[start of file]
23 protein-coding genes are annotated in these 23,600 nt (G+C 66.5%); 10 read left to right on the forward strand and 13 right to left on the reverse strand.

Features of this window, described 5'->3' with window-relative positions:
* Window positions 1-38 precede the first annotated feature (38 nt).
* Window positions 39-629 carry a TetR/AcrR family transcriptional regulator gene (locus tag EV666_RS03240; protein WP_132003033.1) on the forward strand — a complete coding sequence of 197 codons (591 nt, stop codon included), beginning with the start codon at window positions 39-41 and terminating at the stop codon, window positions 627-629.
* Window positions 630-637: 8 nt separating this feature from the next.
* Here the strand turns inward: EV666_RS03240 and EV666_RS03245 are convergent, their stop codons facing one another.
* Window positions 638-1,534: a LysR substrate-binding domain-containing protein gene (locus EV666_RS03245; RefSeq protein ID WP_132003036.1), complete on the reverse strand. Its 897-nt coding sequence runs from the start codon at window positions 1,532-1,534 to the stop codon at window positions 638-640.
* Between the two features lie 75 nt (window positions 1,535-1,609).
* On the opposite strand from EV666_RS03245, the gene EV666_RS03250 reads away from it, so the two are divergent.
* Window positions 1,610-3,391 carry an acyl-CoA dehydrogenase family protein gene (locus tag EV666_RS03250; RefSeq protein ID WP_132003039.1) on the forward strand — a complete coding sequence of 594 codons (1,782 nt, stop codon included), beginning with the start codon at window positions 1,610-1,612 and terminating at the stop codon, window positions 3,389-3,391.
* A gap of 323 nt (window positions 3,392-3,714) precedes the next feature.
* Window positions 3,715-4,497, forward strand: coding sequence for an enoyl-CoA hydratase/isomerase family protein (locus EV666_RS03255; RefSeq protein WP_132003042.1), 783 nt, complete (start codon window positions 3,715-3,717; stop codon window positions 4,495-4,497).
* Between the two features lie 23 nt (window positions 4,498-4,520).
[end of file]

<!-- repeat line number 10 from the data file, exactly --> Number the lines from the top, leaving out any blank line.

* Window positions 1,610-3,391 carry an acyl-CoA dehydrogenase family protein gene (locus tag EV666_RS03250; RefSeq protein ID WP_132003039.1) on the forward strand — a complete coding sequence of 594 codons (1,782 nt, stop codon included), beginning with the start codon at window positions 1,610-1,612 and terminating at the stop codon, window positions 3,389-3,391.